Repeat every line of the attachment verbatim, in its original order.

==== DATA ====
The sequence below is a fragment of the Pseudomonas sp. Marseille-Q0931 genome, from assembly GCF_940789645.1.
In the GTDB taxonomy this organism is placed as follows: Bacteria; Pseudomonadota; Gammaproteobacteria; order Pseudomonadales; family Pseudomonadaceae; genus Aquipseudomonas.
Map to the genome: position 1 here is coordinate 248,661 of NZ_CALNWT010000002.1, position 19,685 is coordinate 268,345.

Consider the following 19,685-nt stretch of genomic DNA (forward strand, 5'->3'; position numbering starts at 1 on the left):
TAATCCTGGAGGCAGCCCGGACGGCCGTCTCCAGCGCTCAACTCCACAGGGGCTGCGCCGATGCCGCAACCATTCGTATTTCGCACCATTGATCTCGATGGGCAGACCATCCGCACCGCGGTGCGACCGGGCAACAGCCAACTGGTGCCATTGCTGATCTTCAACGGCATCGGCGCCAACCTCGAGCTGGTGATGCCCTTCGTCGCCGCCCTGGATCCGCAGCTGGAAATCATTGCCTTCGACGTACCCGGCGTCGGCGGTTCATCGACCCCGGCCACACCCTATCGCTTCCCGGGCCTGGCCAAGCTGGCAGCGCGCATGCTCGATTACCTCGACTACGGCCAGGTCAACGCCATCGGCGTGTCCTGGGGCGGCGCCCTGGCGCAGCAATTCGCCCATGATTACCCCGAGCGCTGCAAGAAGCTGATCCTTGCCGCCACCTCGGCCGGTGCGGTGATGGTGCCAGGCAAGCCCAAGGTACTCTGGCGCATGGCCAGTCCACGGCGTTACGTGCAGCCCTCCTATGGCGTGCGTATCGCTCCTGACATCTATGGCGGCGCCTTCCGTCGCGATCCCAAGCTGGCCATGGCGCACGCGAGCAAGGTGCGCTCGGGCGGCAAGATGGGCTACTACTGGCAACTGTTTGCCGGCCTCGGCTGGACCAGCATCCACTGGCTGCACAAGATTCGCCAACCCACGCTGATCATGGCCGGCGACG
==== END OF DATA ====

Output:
The sequence below is a fragment of the Pseudomonas sp. Marseille-Q0931 genome, from assembly GCF_940789645.1.
In the GTDB taxonomy this organism is placed as follows: Bacteria; Pseudomonadota; Gammaproteobacteria; order Pseudomonadales; family Pseudomonadaceae; genus Aquipseudomonas.
Map to the genome: position 1 here is coordinate 248,661 of NZ_CALNWT010000002.1, position 19,685 is coordinate 268,345.

Consider the following 19,685-nt stretch of genomic DNA (forward strand, 5'->3'; position numbering starts at 1 on the left):
TAATCCTGGAGGCAGCCCGGACGGCCGTCTCCAGCGCTCAACTCCACAGGGGCTGCGCCGATGCCGCAACCATTCGTATTTCGCACCATTGATCTCGATGGGCAGACCATCCGCACCGCGGTGCGACCGGGCAACAGCCAACTGGTGCCATTGCTGATCTTCAACGGCATCGGCGCCAACCTCGAGCTGGTGATGCCCTTCGTCGCCGCCCTGGATCCGCAGCTGGAAATCATTGCCTTCGACGTACCCGGCGTCGGCGGTTCATCGACCCCGGCCACACCCTATCGCTTCCCGGGCCTGGCCAAGCTGGCAGCGCGCATGCTCGATTACCTCGACTACGGCCAGGTCAACGCCATCGGCGTGTCCTGGGGCGGCGCCCTGGCGCAGCAATTCGCCCATGATTACCCCGAGCGCTGCAAGAAGCTGATCCTTGCCGCCACCTCGGCCGGTGCGGTGATGGTGCCAGGCAAGCCCAAGGTACTCTGGCGCATGGCCAGTCCACGGCGTTACGTGCAGCCCTCCTATGGCGTGCGTATCGCTCCTGACATCTATGGCGGCGCCTTCCGTCGCGATCCCAAGCTGGCCATGGCGCACGCGAGCAAGGTGCGCTCGGGCGGCAAGATGGGCTACTACTGGCAACTGTTTGCCGGCCTCGGCTGGACCAGCATCCACTGGCTGCACAAGATTCGCCAACCCACGCTGATCATGGCCGGCGACG